Shimano Freewheel

Here is the place to post the more serious issues surrounding commuting, bike and kit questions, and buying advice
Posts: 1
Joined: Sat Dec 14, 2013 00:22 am

Shimano Freewheel

Postby f00dl3a » Sat Dec 14, 2013 00:26 am

Do Shimano freewheels come by default with one of the highest geared teeth kind of sheared on one side of the tooth? I have a freewheel that I think is causing the chain to skip when in the highest gear because (I thought I caused it by improperly removing an old chain with plyers) it has a sheared tooth, but when I ordered a replacement on Amazon there is a tooth sheared in the same fashion. I returned this and the replacement they sent me has the same exact problem.

User avatar
Lives Here
Posts: 81828
Joined: Fri Nov 25, 2005 11:50 am

Re: Shimano Freewheel

Postby supersonic » Sat Dec 14, 2013 01:09 am

Yes, the teeth are profiled.

Posts: 2155
Joined: Thu May 15, 2003 11:09 am

Re: Shimano Freewheel

Postby MichaelW » Sat Dec 14, 2013 02:28 am

Pre-worn teeth are a feature, not a bug; they aid snappy shifting with indexed gear levers.
It is usual for worn chains to skip with new freewheels. You should usually change the chain with the freewheel.

User avatar
The Rookie
Posts: 23042
Joined: Thu Apr 30, 2009 09:29 am

Re: Shimano Freewheel

Postby The Rookie » Sat Dec 14, 2013 05:10 am

Not pre-worn, profiled, shaped or formed!

As stated a worn chain with a new freewheel can skip, as can a new chain on a worn freewheel. Have you measured the chain wear?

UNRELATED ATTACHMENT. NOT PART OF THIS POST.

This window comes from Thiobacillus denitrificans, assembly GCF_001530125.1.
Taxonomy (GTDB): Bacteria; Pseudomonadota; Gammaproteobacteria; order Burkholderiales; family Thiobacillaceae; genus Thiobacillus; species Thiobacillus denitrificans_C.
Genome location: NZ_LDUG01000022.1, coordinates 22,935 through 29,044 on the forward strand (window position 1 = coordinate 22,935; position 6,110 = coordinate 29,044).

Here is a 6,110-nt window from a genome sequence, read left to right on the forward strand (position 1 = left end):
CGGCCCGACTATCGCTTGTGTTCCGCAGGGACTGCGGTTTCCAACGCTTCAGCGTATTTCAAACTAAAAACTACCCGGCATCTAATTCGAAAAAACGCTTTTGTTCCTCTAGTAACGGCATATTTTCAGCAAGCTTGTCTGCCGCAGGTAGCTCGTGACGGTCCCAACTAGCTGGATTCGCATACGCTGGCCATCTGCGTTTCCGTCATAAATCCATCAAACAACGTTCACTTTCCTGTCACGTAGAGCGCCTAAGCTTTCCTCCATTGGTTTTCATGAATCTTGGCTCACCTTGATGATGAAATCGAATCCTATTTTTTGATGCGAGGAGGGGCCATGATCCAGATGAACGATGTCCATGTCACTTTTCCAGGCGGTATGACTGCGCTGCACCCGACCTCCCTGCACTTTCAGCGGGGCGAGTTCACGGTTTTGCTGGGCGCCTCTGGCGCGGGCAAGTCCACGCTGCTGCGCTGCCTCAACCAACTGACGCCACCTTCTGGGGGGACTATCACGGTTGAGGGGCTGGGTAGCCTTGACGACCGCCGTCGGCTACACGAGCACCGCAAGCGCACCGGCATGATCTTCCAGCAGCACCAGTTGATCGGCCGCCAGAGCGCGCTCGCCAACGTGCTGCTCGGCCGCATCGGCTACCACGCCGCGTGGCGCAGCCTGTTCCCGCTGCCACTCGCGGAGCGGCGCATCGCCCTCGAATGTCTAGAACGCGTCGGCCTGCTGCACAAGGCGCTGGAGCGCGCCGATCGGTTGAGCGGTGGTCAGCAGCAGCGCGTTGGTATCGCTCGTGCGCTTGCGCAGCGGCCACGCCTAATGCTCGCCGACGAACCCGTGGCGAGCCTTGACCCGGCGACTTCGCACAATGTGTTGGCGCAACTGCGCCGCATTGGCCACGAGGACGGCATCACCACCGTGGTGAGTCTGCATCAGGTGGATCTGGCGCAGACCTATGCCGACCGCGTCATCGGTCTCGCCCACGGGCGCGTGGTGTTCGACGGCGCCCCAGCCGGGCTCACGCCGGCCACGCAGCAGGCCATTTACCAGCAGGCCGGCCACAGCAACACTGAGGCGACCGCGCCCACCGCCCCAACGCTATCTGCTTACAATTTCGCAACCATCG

User avatar
Posts: 124
Joined: Mon Oct 14, 2013 05:55 am

Re: Shimano Freewheel

Postby ScottishGeek » Sat Dec 14, 2013 07:06 am

If it still skips after changing the chain it's likely your indexing needs a tweek.
My son, Andrew, and I are cycling from London to Paris in June of 2016 in aid of the British Heart Foundation.

Posts: 719
Joined: Sun Nov 04, 2007 21:55 pm

Re: Shimano Freewheel

Postby owenlars » Sat Dec 14, 2013 10:59 am

Over a few thousand miles a chain and a cassette wear together to create a mutually compliant shape where the chain and the cassette teeth engage. If you replace the chain without replacing the cassette you remove one half of this mutual compliance which means that the new chain, which does not have a shape that is compliant with your old cassette, is likely to ride up the old shape teeth causing skipping.

The way to deal with this is to change the chain every 1500 or so miles (or when your chain wear tool - any LBS will sell you one- indicates it to be necessary). In this way the you can get away with replacing the cassette every 5000-6000 miles. The alternative is to leave chain and cassette until they are both completely worn out and replace both at the same time. This link to Sheldon brown explains all.

The profiled teeth on the cassette are entirely normal

Return to “Commuting General”

Who is online

Users browsing this forum: No registered users and 0 guests